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Some front end advice please

Discussion in 'Stock 2006 -2010 Explorers' started by 07EddyB, February 15, 2019.

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  1. 07EddyB

    07EddyB Active Member

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    So I bought new tires at 90K. They were rotated at 100K in a cross pattern - the rears went straight to the front on each side and the fronts were crossed to the back. No problem. Fast forward to last weekend where I rotated them again at 110K. Same rotation pattern but this time I'm getting a lot of road noise from the tires. It is very noticeable at speed. I am assuming at this point that it is the rear tires making the noise because they are in effect rotating backwards now from what they are used to.
    RR bearing has about 14K on it - LR bearing has about 8K on it. LF bearing has about 5K on it - RF has about 25K on it. I only mention that for info purposes - I don't think this is bearing related.
    Before the rotation, I had noticed increased noise and vibration that was much like a bad bearing which is why 2 of my bearings are so new. That did not solve the issue.
    It wasn't bad enough to really worry about it so I had pretty much pushed it to the side until the rotation. After the rotation, I realized that I might have a front end problem since I now have less vibration yet more noise. My working theory is that something in the front end is wearing the tires unevenly and when I cross rotated them it became more obvious. The vibration decreasing when those tires went to the back is bolstering that theory for me.
    I will mention that it hasn't had a front end alignment since probably around 2009 at around 20K right after I bought it. It tracks really well and our roads here are not bad. Tires haven't been balanced since they were put on 20K ago.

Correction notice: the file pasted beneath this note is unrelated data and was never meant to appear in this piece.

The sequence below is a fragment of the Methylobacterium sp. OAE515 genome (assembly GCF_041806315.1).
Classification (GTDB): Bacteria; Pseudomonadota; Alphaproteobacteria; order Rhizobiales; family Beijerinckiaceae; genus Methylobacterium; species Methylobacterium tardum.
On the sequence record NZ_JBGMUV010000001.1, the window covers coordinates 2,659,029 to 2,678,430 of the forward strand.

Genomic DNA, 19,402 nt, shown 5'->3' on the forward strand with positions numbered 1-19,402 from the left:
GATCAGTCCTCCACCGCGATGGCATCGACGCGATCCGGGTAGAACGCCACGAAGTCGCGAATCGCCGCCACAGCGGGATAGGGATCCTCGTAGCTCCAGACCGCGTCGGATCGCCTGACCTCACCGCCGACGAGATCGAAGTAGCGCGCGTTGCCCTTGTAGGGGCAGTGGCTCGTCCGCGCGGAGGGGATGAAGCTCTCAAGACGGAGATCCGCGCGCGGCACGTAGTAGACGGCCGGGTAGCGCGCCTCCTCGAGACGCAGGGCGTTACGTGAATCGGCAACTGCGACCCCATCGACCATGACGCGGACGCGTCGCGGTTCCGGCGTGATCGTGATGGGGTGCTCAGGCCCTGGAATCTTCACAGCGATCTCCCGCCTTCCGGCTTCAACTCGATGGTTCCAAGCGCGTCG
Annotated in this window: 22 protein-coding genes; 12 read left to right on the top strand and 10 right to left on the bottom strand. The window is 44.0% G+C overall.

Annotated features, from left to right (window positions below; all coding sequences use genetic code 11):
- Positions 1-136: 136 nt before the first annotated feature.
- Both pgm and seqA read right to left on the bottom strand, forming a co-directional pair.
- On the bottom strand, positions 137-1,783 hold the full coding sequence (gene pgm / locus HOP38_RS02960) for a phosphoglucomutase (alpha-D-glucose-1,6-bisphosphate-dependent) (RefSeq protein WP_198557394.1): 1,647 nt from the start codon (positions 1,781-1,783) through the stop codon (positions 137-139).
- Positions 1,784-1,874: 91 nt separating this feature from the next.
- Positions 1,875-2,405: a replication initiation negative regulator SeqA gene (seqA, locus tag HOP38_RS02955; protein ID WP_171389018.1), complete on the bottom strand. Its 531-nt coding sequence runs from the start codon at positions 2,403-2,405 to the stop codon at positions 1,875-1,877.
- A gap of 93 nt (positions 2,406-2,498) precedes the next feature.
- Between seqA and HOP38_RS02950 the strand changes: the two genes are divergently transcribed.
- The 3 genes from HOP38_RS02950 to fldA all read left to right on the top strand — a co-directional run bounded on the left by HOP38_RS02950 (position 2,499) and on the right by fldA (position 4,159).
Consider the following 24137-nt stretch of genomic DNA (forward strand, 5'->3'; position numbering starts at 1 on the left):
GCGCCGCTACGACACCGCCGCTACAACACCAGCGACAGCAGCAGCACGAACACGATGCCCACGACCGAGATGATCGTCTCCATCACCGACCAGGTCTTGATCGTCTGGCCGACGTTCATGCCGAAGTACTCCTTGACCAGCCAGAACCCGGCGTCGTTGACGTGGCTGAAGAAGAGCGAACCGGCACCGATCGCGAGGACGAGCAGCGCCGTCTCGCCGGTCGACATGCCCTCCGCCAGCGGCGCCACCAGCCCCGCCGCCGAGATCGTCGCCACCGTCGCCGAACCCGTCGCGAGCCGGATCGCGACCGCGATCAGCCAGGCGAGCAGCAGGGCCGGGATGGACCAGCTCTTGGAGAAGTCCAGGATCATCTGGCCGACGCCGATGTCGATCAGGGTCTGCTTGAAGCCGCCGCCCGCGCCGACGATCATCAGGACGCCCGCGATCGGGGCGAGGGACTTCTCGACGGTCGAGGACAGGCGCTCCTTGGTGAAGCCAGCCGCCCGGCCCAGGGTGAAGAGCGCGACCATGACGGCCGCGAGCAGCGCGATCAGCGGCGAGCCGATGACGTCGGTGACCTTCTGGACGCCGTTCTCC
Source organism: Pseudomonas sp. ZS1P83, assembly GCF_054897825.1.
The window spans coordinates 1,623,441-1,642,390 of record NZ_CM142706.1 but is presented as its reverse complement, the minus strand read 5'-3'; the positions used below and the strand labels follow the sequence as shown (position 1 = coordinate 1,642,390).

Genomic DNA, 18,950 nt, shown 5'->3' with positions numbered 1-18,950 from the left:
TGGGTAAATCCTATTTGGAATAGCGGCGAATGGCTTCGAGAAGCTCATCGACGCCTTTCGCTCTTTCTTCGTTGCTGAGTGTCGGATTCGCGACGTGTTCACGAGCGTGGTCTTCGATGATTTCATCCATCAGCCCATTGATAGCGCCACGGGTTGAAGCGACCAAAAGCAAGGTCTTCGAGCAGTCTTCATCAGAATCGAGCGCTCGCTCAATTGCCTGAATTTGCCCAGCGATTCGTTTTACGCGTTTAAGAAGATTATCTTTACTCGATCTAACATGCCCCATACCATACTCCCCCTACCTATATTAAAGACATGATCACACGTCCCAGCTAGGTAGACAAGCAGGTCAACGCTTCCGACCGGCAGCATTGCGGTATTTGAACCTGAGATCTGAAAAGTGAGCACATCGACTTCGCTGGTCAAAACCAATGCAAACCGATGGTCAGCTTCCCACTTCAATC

So what specifically do I need to look at from your experience? The Ex only has 110K on it - I'm wasn't expecting front end work to be required at this point. Do tie rods/ball joints fail this quickly? Any suggestions on testing them?
    Edit - forgot to mention that none of the tires show any cupping or any unusual wear.
     
    Last edited: February 15, 2019
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  3. Bill MacLeod

    Bill MacLeod Active Member

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    Very easy to throw the rear wheels out of alignment when replacing the rear wheel bearings. Your overdue for a 4 wheel alignment, but the front end is probably on its last legs also. You are near the point were the struts may need replacement. These are all wear items that at some point need to be replaced.
    Wait too long and a good (and expensive) set of tires may get ruined.
     
  4. Phil Lorenz

    Phil Lorenz New Member

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    For sure you’ve got to rule out something loose... which wears tires & from there gives you the bad ride.

    1) I’ve got 2x 2010s & buy tires ~30k miles & have found some brands (like Goodyear) either don’t age well... or ride hard as hell :). I only buy Michelin LTXs at this point.

    2) I worked for a tire company in the early 90s &, I’m not sure if what I experienced then is still applicable,... but changing the tire’s rotational direction doesn’t work well is n terms of longevity. No matter the brand, we found belts shifted & tires went out of round more often when we didn’t keep to regular front to back rotation.

    HTH
    Phil
     
  5. digifoss

    digifoss Elite Explorer

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    Early to mid 70's, radial tires were available but many many people were still buying bias-ply tires. The first couple of sets of radial tires I bought I was told by two different tire stores never rotate radial tires in an X. Move front to back ONLY, tires on the left side stayed on the left side their entire life, same for right side. I have not heard that in years BUT I still do it that way.
     
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  6. 07EddyB

    07EddyB Active Member

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    I don't recall seeing any adjustments on the rear when I swapped the bearings. Can the rear actually be adjusted?

    The tires are Michelin LTXs. This is my second set - I've been very happy with them.